Baloch leader Bugti says has not applied for asylum in India
Baloch nationalist leader Brahumdagh Bugti, whose request for asylum has been rejected by Switzerland, has not applied for asylum in India though he would be willing to consider any offer made by the Indian government.
Bugti, who has been living in exile in Switzerland for the past seven years, called on India to do more to highlight the case of Baloch nationalists and the human rights abuses in Balochistan, Pakistan’s least populated and natural resource-rich province.
“I have not made a formal request for asylum in India though it was an issue that I discussed with Indian officials when I visited the Indian embassy here,” Bugti, 35, told Hindustan Times on phone from his home near Geneva.
“However, if there is an offer of asylum from the government of India in view of the oppression faced by Baloch activists, I will think about it. It would be embarrassing if I were to apply for asylum and it was rejected by India, just as the Swiss have done. I don’t want this situation.”
Bugti, the grandson of veteran Baloch leader Akbar Bugti, fled to Afghanistan shortly after his grandfather was killed in a 2006 military operation ordered by former military ruler Pervez Musharraf. He moved to Europe after the Pakistan government banned his Baloch Republican Party (BRP) and began pressuring Afghanistan to take action against him.
He dismissed suggestions that he and other Baloch leaders were disappointed that Prime Minister Narendra Modi’s mention of the situation in Balochistan in his 2016 Independence Day speech was not followed up with public support for the Baloch cause.
“But yes, India should do more, it shouldn’t stay silent as it is a world power. The Indian government should take a stand,” he said.
“Nobody was interested in the Baloch issue when Prime Minister Modi spoke about it. We are thankful for his positive policy and it was a big thing for us. We got support from members of the Indian public.”
Bugti rejected suggestions that India had raised Balochistan because of Pakistan constantly raking up the Kashmir issue. “These things are different, I don’t agree that they can be linked. Pakistan raises the Kashmir issue as a tit for tat but the Indian government is not like that,” he said.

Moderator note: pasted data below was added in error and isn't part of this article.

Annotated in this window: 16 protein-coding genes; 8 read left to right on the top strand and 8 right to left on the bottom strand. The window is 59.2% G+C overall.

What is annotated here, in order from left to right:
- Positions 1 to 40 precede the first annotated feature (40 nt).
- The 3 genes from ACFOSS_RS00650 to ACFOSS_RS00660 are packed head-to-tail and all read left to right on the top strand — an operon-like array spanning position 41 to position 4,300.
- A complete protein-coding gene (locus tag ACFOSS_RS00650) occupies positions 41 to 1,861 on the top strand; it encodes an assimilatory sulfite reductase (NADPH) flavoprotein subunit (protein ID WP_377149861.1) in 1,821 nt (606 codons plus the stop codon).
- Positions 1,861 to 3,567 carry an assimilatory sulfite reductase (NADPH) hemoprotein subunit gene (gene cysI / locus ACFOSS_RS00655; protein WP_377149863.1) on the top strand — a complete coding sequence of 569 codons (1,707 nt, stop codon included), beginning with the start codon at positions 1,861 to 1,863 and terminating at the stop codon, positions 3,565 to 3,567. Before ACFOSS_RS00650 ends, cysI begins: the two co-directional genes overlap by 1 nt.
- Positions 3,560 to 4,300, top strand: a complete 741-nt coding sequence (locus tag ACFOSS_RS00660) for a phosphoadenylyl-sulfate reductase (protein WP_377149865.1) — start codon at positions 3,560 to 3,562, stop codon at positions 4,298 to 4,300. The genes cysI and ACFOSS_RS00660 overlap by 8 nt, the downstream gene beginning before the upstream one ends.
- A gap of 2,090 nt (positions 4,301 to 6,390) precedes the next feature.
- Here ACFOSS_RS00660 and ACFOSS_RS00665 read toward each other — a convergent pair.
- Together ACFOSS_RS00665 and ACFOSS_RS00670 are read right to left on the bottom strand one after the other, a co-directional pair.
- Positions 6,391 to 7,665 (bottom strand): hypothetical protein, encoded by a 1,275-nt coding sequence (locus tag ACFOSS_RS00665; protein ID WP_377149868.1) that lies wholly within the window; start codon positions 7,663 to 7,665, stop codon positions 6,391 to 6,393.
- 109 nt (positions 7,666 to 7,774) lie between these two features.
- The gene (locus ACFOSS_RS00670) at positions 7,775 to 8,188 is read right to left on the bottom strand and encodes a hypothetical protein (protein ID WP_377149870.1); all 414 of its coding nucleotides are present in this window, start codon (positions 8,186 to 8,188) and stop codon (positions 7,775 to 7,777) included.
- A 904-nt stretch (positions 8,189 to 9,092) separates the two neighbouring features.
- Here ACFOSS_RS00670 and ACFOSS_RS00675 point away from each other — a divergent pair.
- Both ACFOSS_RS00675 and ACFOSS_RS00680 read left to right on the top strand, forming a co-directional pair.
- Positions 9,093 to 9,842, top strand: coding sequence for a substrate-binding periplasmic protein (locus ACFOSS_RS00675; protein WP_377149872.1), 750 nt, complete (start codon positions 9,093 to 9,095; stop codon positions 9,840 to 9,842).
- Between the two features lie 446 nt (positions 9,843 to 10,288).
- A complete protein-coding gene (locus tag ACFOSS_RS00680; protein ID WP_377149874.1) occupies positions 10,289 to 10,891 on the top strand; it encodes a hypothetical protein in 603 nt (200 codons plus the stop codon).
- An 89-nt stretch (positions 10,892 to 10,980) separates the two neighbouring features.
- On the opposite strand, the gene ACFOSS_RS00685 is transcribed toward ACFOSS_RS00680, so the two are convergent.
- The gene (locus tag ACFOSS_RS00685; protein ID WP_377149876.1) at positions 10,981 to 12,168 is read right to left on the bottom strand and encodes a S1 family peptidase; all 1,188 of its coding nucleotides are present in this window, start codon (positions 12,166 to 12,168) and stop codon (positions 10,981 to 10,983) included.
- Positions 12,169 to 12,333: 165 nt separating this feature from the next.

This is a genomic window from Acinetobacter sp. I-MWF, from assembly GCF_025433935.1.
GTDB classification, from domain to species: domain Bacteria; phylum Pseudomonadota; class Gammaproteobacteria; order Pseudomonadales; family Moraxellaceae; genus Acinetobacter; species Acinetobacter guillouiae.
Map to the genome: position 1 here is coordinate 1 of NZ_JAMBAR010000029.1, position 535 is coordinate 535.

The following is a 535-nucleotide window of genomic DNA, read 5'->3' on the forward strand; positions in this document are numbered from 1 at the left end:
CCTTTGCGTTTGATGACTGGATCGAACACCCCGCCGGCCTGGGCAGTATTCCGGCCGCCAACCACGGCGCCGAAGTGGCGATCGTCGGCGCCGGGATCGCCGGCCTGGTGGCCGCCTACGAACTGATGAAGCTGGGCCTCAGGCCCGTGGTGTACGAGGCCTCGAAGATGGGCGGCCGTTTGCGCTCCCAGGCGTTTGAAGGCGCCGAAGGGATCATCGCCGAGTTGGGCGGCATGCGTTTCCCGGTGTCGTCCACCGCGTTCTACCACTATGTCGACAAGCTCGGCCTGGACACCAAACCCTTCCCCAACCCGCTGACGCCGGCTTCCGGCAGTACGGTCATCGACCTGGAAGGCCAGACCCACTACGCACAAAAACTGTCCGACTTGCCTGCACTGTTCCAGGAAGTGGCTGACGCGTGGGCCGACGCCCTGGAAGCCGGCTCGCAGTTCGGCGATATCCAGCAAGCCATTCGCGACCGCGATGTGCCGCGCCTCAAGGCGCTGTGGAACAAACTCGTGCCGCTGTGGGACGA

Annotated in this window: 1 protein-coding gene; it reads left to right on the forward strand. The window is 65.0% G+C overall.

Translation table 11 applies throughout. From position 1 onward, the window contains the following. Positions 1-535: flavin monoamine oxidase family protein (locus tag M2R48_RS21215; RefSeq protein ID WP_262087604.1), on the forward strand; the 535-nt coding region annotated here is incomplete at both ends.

Bugti said he had been informed by Swiss authorities that his asylum request had been rejected because Pakistan had accused him of involvement in terror activities. “The documents I got also stated that a ‘third country’ was opposed to me being granted asylum. This country was not named but I am sure it was China,” he said.
“Only Pakistan is saying I’m linked to guerrilla groups and making these allegations. But I lead the BRP which is a political party working for the rights of the Baloch,” he added. “This was a very surprising and one-sided action (by the Swiss).”
Pakistan, he said, had been embarrassed by a recent focussed campaign by Baloch groups in European cities such as London and Geneva to highlight rights abuses in Balochistan.
“We had been doing this campaign for eight to 10 years but this time we changed our tactics and used huge hoardings and advertisements on buses and taxis. This angered the Pakistan government but in the UK and Switzerland they can’t make us disappear,” he said.
“The Pakistan government is targeting a helpless person like me while the Pakistani courts free terrorists,” he said. Asked if he was referring to Lashkar-e-Taiba founder Hafiz Saeed, he replied: “Hafiz Saeed, Osama bin Laden. Where was bin Laden killed?”
He added, “But things are changing. See the strong position adopted by the Trump administration on the Taliban and al-Qaeda. They should change now.”
Bugti, however, expressed concern that Switzerland’s decision to link his asylum request to terrorism could have a snowballing effect on asylum requests by other BRP activists in Europe.
A week before the rejection of the asylum request, Bugti’s brother-in-law, UK-based Mehran Marri, was stopped at Zurich airport and told there was an entry ban against him.
“Earlier, BRP members would easily get asylum in countries such as France and Germany. But it may change now,” Bugti said.
“I plan to challenge the Swiss government’s decision in the Swiss courts and prove that our Baloch movement is not linked to terrorism. We will fight this in the courts and, if necessary, take it to the European Court of Justice. This is what I’m focused on now.”
Rebel groups in Balochistan have waged a low-level insurgency since the 1960s, demanding more autonomy and a greater say in the exploitation of the province’s abundant natural resources, including gas and minerals. Balochistan is also central to the $46-billion China-Pakistan Economic Corridor, which is centred round the province’s Gwadar port that was built with Chinese aid.
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